VIENNA - UN nuclear inspectors have found uranium traces in an Iranian underground site refined to a somewhat higher level than the enrichment work normally carried out there, but still well below potential weapons-grade material, diplomatic sources said on Friday.

Nuclear bombs require uranium enriched to 90 percent, but much of the effort required to get there is already achieved once it reaches 20 percent concentration, shortening the time needed for any nuclear weapons "break-out."

One source said the higher level detected was believed to be within variation of the usual activity at the Fordow facility - where Iran is refining uranium to a fissile concentration of 20 percent - making clear it was not a big difference.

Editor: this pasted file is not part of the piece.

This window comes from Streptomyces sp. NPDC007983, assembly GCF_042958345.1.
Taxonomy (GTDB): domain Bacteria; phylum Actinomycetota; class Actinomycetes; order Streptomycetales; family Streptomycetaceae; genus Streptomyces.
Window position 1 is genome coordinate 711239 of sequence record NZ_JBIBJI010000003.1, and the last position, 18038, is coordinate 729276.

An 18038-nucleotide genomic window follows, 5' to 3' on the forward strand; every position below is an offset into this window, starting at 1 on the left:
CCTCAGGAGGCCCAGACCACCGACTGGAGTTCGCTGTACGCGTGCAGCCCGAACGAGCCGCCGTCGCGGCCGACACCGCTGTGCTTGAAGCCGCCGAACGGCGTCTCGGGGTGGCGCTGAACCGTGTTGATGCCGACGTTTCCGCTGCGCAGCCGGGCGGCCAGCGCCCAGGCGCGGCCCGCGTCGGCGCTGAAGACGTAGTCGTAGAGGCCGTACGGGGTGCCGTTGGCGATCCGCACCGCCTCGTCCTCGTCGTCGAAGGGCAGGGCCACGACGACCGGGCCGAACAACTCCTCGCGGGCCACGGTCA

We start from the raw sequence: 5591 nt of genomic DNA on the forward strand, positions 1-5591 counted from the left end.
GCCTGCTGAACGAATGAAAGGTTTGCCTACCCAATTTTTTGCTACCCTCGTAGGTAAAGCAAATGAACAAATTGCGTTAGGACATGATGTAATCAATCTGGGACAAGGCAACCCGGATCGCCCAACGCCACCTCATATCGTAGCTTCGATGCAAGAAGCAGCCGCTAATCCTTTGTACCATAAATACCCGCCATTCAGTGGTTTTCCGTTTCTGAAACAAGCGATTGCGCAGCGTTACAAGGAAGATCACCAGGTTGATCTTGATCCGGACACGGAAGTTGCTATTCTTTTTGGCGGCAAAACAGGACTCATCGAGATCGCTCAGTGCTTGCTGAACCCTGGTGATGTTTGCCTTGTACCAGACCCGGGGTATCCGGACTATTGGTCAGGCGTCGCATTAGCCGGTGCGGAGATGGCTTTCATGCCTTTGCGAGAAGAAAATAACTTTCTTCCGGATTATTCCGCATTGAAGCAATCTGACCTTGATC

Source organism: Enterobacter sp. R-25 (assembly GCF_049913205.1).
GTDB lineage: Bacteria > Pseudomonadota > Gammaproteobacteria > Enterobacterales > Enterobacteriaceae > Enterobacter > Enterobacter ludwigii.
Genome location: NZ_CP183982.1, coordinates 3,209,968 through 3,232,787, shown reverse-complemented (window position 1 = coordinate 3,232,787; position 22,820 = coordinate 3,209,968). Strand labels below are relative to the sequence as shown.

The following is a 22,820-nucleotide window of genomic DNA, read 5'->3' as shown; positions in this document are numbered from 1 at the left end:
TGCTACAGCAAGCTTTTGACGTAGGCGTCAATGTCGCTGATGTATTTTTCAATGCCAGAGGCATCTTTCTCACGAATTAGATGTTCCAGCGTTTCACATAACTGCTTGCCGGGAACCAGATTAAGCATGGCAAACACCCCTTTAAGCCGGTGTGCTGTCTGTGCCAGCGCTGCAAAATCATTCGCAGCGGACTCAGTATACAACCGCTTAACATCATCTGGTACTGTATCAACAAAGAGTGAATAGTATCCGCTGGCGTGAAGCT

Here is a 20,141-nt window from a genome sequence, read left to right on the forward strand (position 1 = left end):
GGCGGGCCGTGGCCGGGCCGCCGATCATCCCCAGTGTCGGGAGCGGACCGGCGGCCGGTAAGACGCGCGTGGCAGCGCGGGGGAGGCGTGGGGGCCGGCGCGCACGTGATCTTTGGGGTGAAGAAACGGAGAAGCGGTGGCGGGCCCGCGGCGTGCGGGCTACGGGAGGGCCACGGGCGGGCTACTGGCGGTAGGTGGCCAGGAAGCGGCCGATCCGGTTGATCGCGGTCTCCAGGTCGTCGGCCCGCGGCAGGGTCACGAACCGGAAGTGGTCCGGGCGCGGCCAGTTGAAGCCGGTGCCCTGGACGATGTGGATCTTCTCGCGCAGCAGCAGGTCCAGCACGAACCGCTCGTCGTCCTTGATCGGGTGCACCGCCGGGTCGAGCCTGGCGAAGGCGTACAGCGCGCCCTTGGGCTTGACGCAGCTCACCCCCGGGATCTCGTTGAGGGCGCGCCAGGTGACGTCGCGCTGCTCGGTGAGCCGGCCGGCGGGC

"It is not up there... towards nuclear weapons capability," the diplomat said. It could simply be a "production error" but the UN nuclear watchdog had asked Iran to clarify the issue.

Iran started enriching uranium to 20 percent in 2010 and has since sharply expanded the work, alarming Western powers about its intentions as it brings it closer to potential bomb material of 90 percent refined uranium.

Another diplomatic source said he had also heard of the find but it was unclear whether it would be included in an IAEA report due to be released to member states later on Friday. IAEA regularly inspects Fordow and other Iranian nuclear sites.


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"My understanding is that the IAEA had found a particle or had tested a sample that had uranium enriched at a higher rate than had been declared at that facility," the first source said of the find at Fordow.

Enriched uranium can be used to fuel power plants, which is Iran's stated aim, or provide material for bombs, if refined much further, which the West suspects may be Iran's ultimate goal. Iran denies that.

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